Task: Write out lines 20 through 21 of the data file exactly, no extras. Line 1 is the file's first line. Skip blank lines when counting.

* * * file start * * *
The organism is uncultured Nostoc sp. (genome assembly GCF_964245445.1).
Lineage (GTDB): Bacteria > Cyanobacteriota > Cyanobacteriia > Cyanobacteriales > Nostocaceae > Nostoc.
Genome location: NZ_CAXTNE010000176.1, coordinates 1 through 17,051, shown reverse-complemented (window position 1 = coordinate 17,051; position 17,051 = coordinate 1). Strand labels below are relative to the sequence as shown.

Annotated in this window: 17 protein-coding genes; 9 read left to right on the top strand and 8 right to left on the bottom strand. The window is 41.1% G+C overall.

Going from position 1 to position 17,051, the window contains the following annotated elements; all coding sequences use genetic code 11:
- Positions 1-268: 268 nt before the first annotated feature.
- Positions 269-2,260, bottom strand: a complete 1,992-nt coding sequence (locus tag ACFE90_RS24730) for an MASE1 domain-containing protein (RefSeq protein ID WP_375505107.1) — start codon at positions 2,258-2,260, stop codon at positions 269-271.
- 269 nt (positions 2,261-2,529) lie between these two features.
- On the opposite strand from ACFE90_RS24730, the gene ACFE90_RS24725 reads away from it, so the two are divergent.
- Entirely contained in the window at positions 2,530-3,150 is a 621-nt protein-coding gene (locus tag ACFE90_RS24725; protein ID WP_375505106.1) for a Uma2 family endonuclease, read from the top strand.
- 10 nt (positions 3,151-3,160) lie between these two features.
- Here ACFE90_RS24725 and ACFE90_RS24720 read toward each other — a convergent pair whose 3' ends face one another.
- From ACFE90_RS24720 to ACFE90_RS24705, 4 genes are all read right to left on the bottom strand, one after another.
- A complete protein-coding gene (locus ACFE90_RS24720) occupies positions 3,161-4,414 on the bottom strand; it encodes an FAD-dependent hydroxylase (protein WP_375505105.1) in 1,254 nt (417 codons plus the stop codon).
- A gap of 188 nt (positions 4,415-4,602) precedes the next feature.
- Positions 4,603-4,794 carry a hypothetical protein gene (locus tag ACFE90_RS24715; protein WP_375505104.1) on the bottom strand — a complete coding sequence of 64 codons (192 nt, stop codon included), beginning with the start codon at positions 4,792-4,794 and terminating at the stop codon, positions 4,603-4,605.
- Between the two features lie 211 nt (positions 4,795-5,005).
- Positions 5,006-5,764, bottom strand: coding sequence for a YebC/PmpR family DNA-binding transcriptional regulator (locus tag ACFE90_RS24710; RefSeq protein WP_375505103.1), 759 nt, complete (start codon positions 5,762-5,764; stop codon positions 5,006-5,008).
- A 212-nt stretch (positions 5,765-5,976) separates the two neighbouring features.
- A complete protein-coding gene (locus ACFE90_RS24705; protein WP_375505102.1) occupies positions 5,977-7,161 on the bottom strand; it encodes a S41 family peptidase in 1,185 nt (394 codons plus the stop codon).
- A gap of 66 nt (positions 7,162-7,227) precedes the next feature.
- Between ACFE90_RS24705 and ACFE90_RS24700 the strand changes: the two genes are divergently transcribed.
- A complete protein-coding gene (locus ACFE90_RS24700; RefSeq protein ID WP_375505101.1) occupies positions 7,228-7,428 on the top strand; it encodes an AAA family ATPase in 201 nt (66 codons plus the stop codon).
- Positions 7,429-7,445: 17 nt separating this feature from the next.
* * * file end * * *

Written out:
- A complete protein-coding gene (locus ACFE90_RS24705; protein WP_375505102.1) occupies positions 5,977-7,161 on the bottom strand; it encodes a S41 family peptidase in 1,185 nt (394 codons plus the stop codon).
- A gap of 66 nt (positions 7,162-7,227) precedes the next feature.